Parents with babies in neonatal care to get extra paid time off work
The Neonatal Care (Leave and Pay) Bill will allow each parent to take up to 12 weeks of paid leave if their baby requires specialist help soon after birth.
It will be in addition to other leave entitlements, such as maternity and paternity leave, and means parents can spend more time with their baby in neonatal care rather than take unpaid or annual leave, or return to work.
According to Tommy’s baby charity, more than 100,000 premature and sick babies are admitted into neonatal units each year. But there is currently no allowance for their parents, who can spend weeks or months in hospital before going home.
The new Bill has had its second reading and has received cross-party government support. But it still needs to be scrutinised by MPs before completing its parliamentary passage to receive Royal Assent. But once it does become law, it is expected to take around 18 months for HMRC and commercial payroll providers to implement the changes which enable employers to administer the new statutory payments.
Once law, it will be available to employees from their first day in a new job, subject to them meeting the lower earnings limit (currently an average of £123 a week). It will apply to parents of babies who are admitted to hospital up to the age of 28 days, and who have a continuous stay in hospital of seven full days or more.
Mothers of children who have an extended stay in hospital at the start of their lives often find that 39 weeks of paid maternity leave doesn’t give them enough time before they need to go back to work.
Similarly, the change in law will ensure fathers and partners have the flexibility to share caring responsibilities by increasing the amount of paid leave they can access beyond the usual two weeks of paternity leave.
The Department for Business, Energy and Industrial Strategy (BEIS) also confirmed it will fit alongside Shared Parental Leave “so both parents feel able to prioritise their child, and family, in that precious time after birth”.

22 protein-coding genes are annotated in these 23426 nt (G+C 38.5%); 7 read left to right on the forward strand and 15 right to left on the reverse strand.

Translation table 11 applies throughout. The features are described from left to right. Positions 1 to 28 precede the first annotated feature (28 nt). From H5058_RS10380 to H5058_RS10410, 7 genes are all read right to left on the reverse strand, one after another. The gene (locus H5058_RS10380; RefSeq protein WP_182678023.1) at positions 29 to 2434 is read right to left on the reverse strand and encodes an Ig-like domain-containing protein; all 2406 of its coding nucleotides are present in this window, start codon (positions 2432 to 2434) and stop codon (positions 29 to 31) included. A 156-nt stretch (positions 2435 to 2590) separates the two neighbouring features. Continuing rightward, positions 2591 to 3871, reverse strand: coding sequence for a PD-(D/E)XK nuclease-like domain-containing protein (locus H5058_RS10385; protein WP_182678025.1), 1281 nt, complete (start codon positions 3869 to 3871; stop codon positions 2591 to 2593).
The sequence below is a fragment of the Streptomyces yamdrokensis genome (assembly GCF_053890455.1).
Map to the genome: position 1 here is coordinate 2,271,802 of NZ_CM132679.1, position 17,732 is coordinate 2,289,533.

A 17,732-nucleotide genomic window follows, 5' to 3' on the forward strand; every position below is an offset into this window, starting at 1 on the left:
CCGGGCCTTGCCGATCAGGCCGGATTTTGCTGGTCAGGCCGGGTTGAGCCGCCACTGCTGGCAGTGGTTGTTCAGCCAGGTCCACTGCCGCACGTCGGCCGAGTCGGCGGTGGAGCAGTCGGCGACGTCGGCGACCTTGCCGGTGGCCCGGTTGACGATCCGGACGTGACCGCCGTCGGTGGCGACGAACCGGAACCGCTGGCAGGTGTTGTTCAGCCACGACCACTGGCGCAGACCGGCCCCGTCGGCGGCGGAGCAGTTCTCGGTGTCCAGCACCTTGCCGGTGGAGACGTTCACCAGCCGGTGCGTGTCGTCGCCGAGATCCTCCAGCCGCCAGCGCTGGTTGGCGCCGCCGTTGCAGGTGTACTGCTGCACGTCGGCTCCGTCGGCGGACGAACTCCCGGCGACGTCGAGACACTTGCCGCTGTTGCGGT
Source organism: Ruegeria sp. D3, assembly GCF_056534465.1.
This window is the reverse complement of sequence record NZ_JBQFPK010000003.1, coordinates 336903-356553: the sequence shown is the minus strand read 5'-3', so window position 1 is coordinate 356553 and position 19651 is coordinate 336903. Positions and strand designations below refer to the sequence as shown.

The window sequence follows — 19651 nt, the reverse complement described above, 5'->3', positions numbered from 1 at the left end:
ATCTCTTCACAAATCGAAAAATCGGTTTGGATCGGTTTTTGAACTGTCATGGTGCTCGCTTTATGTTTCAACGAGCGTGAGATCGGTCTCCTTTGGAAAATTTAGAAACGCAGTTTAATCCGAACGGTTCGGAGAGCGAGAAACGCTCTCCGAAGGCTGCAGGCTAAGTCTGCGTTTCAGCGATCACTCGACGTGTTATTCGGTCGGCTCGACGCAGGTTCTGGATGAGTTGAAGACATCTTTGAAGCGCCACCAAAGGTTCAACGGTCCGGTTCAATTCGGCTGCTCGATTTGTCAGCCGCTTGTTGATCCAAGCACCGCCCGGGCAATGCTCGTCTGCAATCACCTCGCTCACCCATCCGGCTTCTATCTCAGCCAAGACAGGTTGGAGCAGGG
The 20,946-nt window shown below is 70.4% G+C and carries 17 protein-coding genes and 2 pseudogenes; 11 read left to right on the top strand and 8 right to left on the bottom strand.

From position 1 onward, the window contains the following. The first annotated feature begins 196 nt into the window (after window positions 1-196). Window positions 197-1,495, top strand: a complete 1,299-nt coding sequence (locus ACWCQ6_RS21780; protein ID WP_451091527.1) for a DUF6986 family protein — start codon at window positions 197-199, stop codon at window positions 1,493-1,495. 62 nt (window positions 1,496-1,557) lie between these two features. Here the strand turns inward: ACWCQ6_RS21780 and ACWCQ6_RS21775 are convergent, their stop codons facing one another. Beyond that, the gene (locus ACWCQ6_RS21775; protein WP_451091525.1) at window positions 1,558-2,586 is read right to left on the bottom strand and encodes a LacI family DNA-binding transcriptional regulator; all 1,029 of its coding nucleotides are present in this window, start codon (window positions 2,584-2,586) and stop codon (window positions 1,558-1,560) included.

The rate of pay is expected to be in line with current parental pay rates – 156.66 or 90% of the employee’s average wages (whichever is lower) and should be uprated in line with increases to statutory payments.
‘Paid leave and support at challenging time’
Business minister, Jane Hunt, said: “Having a new-born in neonatal care is an incredibly worrying time for parents. No family should also have to agonise about their return to work, or whether they have enough leave in place.
“By putting our full weight behind this Bill, I hope we can take one concern off the minds of new parents and give them the additional paid time off they need to care for their poorly baby.”
Stuart C McDonald, MP for Cumbernauld, Kilsyth and Kirkintilloch East who introduced the Bill, said: “No parent should have to choose between being with their premature or sick baby in neonatal care and having to return to work to earn a living; or enjoying the full benefits of parental leave and going back to work.
“With the cost of living soaring, it is more important than ever that we secure an urgent change in the law so that parents of babies in neonatal care get the paid leave and support they need at an incredibly challenging time.”